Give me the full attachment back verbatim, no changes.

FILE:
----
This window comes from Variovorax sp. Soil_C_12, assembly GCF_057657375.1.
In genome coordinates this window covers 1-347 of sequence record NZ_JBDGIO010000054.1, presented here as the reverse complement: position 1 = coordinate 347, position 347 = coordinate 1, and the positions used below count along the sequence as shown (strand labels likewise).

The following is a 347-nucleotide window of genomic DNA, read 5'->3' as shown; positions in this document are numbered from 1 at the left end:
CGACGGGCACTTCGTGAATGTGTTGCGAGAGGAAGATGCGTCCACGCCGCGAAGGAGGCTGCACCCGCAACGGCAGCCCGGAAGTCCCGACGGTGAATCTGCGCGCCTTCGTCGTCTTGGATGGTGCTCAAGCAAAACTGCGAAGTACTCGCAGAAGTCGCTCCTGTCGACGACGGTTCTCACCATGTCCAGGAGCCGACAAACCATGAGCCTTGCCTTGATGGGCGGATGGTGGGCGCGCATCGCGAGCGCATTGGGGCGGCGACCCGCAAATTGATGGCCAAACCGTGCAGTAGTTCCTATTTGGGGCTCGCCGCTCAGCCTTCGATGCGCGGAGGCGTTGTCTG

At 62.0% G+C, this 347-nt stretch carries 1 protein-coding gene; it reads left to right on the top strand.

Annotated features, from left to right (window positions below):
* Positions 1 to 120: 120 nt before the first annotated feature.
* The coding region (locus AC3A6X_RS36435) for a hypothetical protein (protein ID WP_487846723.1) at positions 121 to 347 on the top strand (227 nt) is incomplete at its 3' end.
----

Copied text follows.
This window comes from Variovorax sp. Soil_C_12, assembly GCF_057657375.1.
In genome coordinates this window covers 1-347 of sequence record NZ_JBDGIO010000054.1, presented here as the reverse complement: position 1 = coordinate 347, position 347 = coordinate 1, and the positions used below count along the sequence as shown (strand labels likewise).

The following is a 347-nucleotide window of genomic DNA, read 5'->3' as shown; positions in this document are numbered from 1 at the left end:
CGACGGGCACTTCGTGAATGTGTTGCGAGAGGAAGATGCGTCCACGCCGCGAAGGAGGCTGCACCCGCAACGGCAGCCCGGAAGTCCCGACGGTGAATCTGCGCGCCTTCGTCGTCTTGGATGGTGCTCAAGCAAAACTGCGAAGTACTCGCAGAAGTCGCTCCTGTCGACGACGGTTCTCACCATGTCCAGGAGCCGACAAACCATGAGCCTTGCCTTGATGGGCGGATGGTGGGCGCGCATCGCGAGCGCATTGGGGCGGCGACCCGCAAATTGATGGCCAAACCGTGCAGTAGTTCCTATTTGGGGCTCGCCGCTCAGCCTTCGATGCGCGGAGGCGTTGTCTG

At 62.0% G+C, this 347-nt stretch carries 1 protein-coding gene; it reads left to right on the top strand.

Annotated features, from left to right (window positions below):
* Positions 1 to 120: 120 nt before the first annotated feature.
* The coding region (locus AC3A6X_RS36435) for a hypothetical protein (protein ID WP_487846723.1) at positions 121 to 347 on the top strand (227 nt) is incomplete at its 3' end.